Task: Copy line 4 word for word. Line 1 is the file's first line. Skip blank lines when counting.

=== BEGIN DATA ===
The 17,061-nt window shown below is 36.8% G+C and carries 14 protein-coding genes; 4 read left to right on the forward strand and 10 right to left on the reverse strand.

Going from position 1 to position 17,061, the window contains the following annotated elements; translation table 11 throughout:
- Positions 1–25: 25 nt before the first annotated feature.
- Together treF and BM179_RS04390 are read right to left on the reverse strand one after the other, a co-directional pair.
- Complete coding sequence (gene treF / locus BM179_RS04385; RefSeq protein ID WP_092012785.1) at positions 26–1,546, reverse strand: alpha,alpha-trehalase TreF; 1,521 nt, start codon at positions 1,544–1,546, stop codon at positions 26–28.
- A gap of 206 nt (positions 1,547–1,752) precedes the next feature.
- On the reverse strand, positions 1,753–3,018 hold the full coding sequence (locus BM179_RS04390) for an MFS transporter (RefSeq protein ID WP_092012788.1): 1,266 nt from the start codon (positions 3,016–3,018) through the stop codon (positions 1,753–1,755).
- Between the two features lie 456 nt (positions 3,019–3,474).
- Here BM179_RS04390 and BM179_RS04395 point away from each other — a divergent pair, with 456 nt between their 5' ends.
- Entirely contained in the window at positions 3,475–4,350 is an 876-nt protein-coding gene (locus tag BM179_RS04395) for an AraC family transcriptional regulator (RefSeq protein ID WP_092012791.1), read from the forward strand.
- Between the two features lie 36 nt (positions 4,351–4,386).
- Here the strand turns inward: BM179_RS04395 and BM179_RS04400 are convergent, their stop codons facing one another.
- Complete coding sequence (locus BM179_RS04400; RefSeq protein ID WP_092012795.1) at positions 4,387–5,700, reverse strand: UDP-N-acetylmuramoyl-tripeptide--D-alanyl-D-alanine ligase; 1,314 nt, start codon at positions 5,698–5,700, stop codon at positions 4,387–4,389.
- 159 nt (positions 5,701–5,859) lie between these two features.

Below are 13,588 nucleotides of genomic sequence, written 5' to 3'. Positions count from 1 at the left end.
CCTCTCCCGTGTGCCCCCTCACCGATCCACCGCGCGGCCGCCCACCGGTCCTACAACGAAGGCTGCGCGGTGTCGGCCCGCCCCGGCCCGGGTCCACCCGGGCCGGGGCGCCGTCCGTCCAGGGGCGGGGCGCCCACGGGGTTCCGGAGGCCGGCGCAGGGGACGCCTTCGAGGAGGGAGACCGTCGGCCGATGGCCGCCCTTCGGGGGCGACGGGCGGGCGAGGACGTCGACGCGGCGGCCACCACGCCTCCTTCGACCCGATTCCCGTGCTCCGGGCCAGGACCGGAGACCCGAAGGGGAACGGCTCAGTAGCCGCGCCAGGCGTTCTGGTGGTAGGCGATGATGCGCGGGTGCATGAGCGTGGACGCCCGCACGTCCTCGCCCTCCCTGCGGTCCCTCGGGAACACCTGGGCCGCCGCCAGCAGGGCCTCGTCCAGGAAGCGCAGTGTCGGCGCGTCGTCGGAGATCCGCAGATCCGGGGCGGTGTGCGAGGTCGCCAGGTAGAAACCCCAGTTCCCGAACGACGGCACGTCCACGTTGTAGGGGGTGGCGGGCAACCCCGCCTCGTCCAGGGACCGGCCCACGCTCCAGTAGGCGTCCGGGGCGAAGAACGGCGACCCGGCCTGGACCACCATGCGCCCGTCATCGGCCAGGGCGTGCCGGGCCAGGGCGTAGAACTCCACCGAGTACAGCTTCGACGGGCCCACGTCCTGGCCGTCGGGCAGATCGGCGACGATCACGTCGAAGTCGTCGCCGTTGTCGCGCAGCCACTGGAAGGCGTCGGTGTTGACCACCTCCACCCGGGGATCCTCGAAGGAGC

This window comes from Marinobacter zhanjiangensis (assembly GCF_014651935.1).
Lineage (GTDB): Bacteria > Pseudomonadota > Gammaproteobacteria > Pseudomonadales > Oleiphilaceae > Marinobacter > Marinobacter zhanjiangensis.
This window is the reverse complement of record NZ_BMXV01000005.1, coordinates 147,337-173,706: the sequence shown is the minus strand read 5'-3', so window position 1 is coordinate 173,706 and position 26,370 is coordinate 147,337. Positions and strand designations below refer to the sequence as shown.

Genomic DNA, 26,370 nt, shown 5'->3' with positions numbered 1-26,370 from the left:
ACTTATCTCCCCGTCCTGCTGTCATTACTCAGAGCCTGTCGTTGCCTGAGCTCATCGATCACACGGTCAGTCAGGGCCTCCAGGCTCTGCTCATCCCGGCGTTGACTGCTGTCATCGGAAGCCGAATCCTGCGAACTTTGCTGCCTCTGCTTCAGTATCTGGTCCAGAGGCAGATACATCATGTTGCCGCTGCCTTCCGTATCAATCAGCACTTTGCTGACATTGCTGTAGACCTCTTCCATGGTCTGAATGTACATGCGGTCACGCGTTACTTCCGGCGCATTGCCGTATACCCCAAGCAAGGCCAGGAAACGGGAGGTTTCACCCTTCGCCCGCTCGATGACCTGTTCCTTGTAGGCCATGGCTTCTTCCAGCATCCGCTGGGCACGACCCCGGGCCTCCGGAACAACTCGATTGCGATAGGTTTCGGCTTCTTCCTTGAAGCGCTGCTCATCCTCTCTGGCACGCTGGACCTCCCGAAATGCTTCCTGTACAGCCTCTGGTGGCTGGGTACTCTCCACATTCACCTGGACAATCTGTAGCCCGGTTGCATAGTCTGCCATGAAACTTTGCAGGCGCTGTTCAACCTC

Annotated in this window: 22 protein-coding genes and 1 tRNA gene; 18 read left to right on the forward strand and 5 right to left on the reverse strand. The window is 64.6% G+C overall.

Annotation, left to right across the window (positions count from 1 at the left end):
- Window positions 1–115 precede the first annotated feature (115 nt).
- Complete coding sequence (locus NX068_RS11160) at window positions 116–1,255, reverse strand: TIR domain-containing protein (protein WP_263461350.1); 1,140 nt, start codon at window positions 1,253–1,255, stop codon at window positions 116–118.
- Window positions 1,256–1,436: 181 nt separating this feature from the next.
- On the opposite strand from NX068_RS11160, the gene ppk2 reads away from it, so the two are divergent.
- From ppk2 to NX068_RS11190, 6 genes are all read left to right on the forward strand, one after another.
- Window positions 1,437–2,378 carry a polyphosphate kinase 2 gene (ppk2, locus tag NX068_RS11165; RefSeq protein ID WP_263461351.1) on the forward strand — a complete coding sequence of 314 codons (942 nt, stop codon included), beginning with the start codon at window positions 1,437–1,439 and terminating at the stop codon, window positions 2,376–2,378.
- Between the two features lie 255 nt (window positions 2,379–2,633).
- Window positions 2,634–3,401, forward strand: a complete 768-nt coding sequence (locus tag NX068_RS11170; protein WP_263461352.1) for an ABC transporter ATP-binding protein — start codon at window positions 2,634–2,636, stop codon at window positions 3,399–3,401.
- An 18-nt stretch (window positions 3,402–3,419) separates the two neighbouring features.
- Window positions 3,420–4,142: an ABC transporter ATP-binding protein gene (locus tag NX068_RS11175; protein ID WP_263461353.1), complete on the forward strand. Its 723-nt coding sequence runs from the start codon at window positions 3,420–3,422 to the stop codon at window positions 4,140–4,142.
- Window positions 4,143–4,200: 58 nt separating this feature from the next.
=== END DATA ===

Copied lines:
- Together treF and BM179_RS04390 are read right to left on the reverse strand one after the other, a co-directional pair.